Be Prepared or Be Me

Hail clouds often exhibit a characteristic gre...

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We had some nasty storms roll through over the weekend. There was a lot of tornado-ish activity, 70 mile-an-hour gusts of wind, hail, and an electrical blackout.  For almost 24 hours, we were living in the stone age, with nothing but smartphones for internet, and high-lumen flashlights being used to see.   With no cartoons for the girls, we were forced to read them bed-time stories, while my son and his friends were forced to use their imaginations to entertain themselves.

Every time we called, the electric company added 12 hours to their estimated repair time.   Amazingly, they came in 7 hours ahead of schedule, if you don’t count the first two revisions.

By Saturday afternoon, we were out shopping for things we should have already had ready.

For years, we had discussed buying a generator.  For some reason, it never became a priority.  We have a large freezer and refrigerator full of food.   With no electricity, a generator was suddenly prioritized.   All of the places near us were sold out of budget-priced generators when we decided it was better to drop $400 on that than to lose $600 worth of food.   We did find one, eventually, but it would have been better to take it out of the garage than have to shop for it when we needed it.   Naturally, 10 minutes after we got it home, the power came on.  Do yourself a favor:  if you own a home and have a small corner available for storage, start shopping for a generator. Pick one up on sale instead of waiting until you have no real choice.

We have a ton of batteries.  It’s one of the things we stock up on when they are on sale.  Unfortunately, our broadest-beam flashlight takes a 6-volt battery, and we don’t keep a spare.   By the end of the night, it was getting pretty yellow and dim.  Another night would have killed it completely.   This wasn’t a widespread blackout, so there was no shortage of batteries, but it would have been nice to have the spare already at home.  Check your emergency supplies and make sure you have replacement batteries that fit everything you need.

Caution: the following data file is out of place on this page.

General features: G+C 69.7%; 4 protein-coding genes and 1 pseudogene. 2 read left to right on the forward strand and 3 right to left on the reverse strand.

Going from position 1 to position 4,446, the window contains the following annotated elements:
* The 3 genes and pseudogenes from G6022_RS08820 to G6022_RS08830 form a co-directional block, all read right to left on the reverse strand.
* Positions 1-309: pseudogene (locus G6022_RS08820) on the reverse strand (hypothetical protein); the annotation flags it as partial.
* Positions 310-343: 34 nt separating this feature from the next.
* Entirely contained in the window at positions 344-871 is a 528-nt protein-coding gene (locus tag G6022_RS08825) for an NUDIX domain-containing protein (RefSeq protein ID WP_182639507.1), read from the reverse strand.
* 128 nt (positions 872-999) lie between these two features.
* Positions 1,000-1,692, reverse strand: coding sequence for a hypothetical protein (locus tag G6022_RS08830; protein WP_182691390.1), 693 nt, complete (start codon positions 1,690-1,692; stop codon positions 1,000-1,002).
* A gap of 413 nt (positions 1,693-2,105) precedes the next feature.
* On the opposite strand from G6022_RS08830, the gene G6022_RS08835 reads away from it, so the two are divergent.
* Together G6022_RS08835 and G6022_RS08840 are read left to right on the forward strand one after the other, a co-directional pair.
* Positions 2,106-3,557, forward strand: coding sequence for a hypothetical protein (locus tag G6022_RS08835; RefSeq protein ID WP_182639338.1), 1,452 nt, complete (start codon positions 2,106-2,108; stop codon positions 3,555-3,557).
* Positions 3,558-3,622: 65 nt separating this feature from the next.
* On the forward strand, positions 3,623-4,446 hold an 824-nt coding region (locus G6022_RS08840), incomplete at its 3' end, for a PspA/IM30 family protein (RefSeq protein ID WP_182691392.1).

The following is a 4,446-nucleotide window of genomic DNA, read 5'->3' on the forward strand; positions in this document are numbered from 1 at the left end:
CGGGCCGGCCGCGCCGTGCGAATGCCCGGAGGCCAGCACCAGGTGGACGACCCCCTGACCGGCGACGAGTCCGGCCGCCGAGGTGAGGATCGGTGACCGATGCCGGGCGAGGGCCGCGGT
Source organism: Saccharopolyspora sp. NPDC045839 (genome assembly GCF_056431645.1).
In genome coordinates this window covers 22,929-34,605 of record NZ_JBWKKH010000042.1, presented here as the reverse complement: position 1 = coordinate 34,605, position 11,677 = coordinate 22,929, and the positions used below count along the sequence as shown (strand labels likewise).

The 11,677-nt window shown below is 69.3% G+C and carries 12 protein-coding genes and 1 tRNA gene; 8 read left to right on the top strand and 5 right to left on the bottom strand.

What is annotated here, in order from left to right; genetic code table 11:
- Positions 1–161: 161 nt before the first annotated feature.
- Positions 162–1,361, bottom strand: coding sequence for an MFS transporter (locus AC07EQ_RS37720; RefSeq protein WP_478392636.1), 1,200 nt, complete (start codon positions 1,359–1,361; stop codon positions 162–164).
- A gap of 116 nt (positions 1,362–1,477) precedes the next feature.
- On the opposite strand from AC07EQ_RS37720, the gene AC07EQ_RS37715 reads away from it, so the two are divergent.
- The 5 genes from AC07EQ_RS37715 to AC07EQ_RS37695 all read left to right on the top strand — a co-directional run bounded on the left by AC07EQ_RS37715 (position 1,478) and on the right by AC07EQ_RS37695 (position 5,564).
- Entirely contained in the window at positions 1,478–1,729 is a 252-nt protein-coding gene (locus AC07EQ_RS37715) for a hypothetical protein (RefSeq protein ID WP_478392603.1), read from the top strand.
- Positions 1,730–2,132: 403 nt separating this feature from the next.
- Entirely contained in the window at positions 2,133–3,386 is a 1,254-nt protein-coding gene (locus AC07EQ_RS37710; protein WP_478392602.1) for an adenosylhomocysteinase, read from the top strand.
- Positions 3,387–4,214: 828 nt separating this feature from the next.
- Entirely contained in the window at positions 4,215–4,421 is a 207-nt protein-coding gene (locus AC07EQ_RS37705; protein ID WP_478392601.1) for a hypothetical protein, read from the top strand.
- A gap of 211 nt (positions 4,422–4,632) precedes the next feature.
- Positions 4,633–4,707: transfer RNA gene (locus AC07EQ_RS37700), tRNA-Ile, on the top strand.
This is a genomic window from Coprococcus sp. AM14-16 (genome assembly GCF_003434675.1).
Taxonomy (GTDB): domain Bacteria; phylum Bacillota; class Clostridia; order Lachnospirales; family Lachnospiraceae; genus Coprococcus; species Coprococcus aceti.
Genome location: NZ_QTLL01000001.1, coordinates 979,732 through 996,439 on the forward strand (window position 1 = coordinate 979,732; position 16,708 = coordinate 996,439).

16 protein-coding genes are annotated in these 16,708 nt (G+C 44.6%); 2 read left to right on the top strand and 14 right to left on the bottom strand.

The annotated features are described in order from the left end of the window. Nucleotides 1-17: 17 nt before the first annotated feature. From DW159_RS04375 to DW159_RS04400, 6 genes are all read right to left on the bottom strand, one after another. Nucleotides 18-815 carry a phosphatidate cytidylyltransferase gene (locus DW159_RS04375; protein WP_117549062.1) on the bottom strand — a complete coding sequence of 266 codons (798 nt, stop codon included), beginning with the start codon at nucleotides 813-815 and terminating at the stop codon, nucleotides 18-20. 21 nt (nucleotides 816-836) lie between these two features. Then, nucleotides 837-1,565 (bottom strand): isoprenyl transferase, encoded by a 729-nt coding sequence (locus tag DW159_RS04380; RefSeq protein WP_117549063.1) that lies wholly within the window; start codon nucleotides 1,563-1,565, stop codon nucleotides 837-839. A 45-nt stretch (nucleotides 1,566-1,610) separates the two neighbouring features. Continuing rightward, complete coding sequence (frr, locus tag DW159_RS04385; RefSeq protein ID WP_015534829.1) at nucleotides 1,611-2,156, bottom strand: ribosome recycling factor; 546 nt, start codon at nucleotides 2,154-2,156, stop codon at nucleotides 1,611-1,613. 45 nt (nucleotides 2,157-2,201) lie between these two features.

The one thing that would have improved the night most is a good lantern.   We had our 5, plus two of my son’s friends all trying to play board games by flashlight.  A lantern could have been set on the entertainment center and lit most of the room.

For everything we were without due to the blackout, the one thing I truly missed was the air conditioner.  When the storm died, so did the wind.  Completely.   Opening all of the windows didn’t help at all.   Other than that, it was nice to have everyone forced to interact.   Nobody was whining about being bored and we were all having fun.

I want to schedule a pseudo-blackout more often.

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Expensive Cheese

Saturday morning, I woke up to a room-temperature refrigerator.   I dislike drinking milk that’s 40 degrees warmer than I’m used to.

We called the repairman who showed up at 9PM and poked around in the fridge for a bit before announcing that he didn’t have the needed parts in his truck.

The parts came Monday.  The next repairman got there Tuesday afternoon.   For those of you keeping track at home, that’s nearly 4 days without a refrigerator.

That poor bacon.

Tuesday’s repairman didn’t think highly of Saturday’s.  Apparently, the two parts Saturday ordered never go bad at the same time, so he was guessing.

He also didn’t notice the slice of individually wrapped American cheese that had slipped between a shelf and one of the cold-air vents, preventing any air flow at all.